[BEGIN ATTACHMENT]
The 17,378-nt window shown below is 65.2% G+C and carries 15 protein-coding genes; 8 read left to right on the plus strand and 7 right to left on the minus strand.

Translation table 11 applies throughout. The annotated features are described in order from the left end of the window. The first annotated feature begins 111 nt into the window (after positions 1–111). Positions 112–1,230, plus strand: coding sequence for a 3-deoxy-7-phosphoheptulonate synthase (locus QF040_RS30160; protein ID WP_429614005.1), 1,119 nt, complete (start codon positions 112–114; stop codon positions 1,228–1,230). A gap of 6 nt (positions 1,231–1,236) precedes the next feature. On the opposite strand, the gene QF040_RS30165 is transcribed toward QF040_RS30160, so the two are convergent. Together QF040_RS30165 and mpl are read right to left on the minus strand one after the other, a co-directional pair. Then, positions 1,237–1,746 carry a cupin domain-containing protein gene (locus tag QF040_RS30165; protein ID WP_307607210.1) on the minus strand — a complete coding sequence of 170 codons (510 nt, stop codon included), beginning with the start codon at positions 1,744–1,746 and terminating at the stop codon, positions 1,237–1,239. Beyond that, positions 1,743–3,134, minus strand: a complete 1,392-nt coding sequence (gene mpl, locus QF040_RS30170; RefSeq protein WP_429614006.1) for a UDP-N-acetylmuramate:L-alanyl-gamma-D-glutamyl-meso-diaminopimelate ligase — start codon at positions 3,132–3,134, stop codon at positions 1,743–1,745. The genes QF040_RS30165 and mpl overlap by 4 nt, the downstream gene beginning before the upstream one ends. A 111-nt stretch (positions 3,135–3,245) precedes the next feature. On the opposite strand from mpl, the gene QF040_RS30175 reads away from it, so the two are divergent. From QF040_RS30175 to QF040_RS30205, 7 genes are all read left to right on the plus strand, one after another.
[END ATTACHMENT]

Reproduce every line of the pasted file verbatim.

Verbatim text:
The 17,378-nt window shown below is 65.2% G+C and carries 15 protein-coding genes; 8 read left to right on the plus strand and 7 right to left on the minus strand.

Translation table 11 applies throughout. The annotated features are described in order from the left end of the window. The first annotated feature begins 111 nt into the window (after positions 1–111). Positions 112–1,230, plus strand: coding sequence for a 3-deoxy-7-phosphoheptulonate synthase (locus QF040_RS30160; protein ID WP_429614005.1), 1,119 nt, complete (start codon positions 112–114; stop codon positions 1,228–1,230). A gap of 6 nt (positions 1,231–1,236) precedes the next feature. On the opposite strand, the gene QF040_RS30165 is transcribed toward QF040_RS30160, so the two are convergent. Together QF040_RS30165 and mpl are read right to left on the minus strand one after the other, a co-directional pair. Then, positions 1,237–1,746 carry a cupin domain-containing protein gene (locus tag QF040_RS30165; protein ID WP_307607210.1) on the minus strand — a complete coding sequence of 170 codons (510 nt, stop codon included), beginning with the start codon at positions 1,744–1,746 and terminating at the stop codon, positions 1,237–1,239. Beyond that, positions 1,743–3,134, minus strand: a complete 1,392-nt coding sequence (gene mpl, locus QF040_RS30170; RefSeq protein WP_429614006.1) for a UDP-N-acetylmuramate:L-alanyl-gamma-D-glutamyl-meso-diaminopimelate ligase — start codon at positions 3,132–3,134, stop codon at positions 1,743–1,745. The genes QF040_RS30165 and mpl overlap by 4 nt, the downstream gene beginning before the upstream one ends. A 111-nt stretch (positions 3,135–3,245) precedes the next feature. On the opposite strand from mpl, the gene QF040_RS30175 reads away from it, so the two are divergent. From QF040_RS30175 to QF040_RS30205, 7 genes are all read left to right on the plus strand, one after another.